While most aspire to shred trails on full-suspension bikes, Kona is adamant that the hardtail is far from dead – and has set out to prove it with the Honzo 29er.
Frame and equipment: alloy advances make light work
Last year’s Honzo was steel, but both bikes in the 2016 range are alloy (with a titanium frame also available). This, says Kona, has cut up to 40 percent from the frame weight – good news, because the 2015 Honzo wasn’t exactly svelte. The frame has been lengthened too, with a reach of 485mm on the XL size tested, while a PF92 BB, big weld areas and 148x12mm rear axle assure stiffness.
Limited clearance out back means you can’t upgrade to the latest 650b+ wheels
Fox’s latest 34 Float fork is plugged in up front. The 120mm (4.7in) of travel is far better controlled with the new FIT4 damper than on previous models, and the new chassis is stiffer too, offering real point-and-shoot performance on a wide range of trails. The Shimano Deore based 1x10 transmission is dependable and comes with a clutch-equipped rear derailleur, and the matching Deore brakes are good too.
Although the seat tube is wide enough there’s no dropper post, which is a real shame – but at least the frame can take a stealth-routed upgrade. WTB’s tubeless i29 rims give a really good profile to the Maxxis Minion DHF and CrossMark tread, both of which benefit from tough EXO sidewalls and tubeless compatibility. The level of grip on offer makes them ripe for alpine adventures. Up front, the short stem/wide bar combo is a winner, allowing you to wrestle the bike through sections while maintaining relatively snappy handling.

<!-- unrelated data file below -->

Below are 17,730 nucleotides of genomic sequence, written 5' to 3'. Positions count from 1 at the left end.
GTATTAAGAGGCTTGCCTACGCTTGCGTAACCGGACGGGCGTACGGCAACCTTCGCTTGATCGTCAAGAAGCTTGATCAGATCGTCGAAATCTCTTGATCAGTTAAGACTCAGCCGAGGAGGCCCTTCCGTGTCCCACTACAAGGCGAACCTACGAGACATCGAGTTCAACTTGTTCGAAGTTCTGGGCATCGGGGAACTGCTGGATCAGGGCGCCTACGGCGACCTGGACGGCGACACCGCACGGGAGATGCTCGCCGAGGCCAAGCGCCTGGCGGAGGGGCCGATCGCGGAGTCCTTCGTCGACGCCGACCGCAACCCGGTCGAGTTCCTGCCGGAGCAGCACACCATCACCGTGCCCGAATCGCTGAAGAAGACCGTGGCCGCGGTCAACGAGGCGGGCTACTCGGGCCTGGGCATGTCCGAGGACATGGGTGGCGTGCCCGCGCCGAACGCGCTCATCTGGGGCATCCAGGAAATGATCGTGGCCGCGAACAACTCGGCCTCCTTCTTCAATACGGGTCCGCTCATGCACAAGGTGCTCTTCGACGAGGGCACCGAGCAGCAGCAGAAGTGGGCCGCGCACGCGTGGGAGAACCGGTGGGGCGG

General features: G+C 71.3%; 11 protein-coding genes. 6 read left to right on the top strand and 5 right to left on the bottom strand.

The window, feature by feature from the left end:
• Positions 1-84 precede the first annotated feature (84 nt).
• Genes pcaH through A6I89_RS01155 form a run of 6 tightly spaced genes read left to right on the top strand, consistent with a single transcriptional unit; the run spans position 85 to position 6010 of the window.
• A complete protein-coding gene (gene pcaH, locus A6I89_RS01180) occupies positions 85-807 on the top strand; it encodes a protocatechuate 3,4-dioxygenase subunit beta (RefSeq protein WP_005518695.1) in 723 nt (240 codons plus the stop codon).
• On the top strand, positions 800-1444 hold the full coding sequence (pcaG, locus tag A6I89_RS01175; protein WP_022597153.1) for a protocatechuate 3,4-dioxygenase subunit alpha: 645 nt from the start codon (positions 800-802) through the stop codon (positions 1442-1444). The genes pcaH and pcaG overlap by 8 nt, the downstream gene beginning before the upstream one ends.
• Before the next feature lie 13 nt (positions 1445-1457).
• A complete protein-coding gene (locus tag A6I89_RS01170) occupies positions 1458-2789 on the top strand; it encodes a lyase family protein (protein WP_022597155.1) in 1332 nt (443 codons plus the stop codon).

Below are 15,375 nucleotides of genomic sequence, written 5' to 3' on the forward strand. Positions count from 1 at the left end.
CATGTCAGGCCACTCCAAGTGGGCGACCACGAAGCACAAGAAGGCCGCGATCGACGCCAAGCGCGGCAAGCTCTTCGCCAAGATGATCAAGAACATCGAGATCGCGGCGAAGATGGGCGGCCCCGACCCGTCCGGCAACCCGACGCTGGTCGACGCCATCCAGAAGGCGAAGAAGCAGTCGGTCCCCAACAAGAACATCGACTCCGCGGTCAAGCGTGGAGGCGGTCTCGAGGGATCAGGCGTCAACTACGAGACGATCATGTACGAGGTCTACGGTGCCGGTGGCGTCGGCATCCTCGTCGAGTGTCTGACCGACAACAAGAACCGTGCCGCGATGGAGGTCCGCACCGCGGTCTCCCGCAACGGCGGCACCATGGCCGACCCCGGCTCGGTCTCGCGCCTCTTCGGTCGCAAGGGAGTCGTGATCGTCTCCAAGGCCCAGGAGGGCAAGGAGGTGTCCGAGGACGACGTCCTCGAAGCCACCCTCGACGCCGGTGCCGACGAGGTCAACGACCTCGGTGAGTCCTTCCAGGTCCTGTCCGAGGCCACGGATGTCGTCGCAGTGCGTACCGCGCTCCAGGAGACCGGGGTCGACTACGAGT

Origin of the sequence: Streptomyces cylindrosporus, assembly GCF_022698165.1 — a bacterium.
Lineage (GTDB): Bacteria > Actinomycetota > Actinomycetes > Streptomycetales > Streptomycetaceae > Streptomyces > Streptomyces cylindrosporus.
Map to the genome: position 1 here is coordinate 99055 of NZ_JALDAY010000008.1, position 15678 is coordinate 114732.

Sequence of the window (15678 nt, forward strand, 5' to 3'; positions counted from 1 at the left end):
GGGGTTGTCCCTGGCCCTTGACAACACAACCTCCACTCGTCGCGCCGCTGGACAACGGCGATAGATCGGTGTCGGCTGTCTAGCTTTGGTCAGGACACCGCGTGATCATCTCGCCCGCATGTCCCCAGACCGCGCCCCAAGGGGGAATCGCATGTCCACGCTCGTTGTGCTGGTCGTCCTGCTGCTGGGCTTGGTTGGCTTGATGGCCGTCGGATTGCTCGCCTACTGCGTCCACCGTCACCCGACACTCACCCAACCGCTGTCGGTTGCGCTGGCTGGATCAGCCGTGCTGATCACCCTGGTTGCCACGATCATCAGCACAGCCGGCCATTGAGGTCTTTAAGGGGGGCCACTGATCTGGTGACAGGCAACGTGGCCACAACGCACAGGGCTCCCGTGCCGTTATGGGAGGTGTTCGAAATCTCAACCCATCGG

Ride and handling: capable but bruising steed
Speaking of handling, the long, low and slack nature of the Honzo makes it well at home on steep, technical terrain. Hitting big descents blind, with unexpected drops, rocks and switchbacks, was far more manageable on the Honzo than we’d have expected of a hardtail.
The stiff frame means power transfer is good, though we’d have preferred a wider range cassette than the 11-36t option specced here when the climbs got steep. The 32t chainring does help on the ups though.
Provided you can take the beating it dishes out, the Kona is ready for big-mountain adventures
That stiffness is also the Honzo’s weakness, with rough descents leaving you battered and bruised. A 2.4in rear tread would improve comfort, and it’s a shame the latest ‘half fat’ 650b+ rubber won’t fit inside the short chainstays – they’re just too narrow.
On cross-country trails, the unrelenting stiffness also interrupts your pedal stroke – sitting down is just too lumpy and when you’re stood up your body weight gets thrown about, compromising pedalling and, at times, traction too.
That said, if you’re looking for a bike to spin up and batter down the most technical trails you can find and you’re a fan of a rigid back end, we reckon you can’t go wrong with the new Honzo.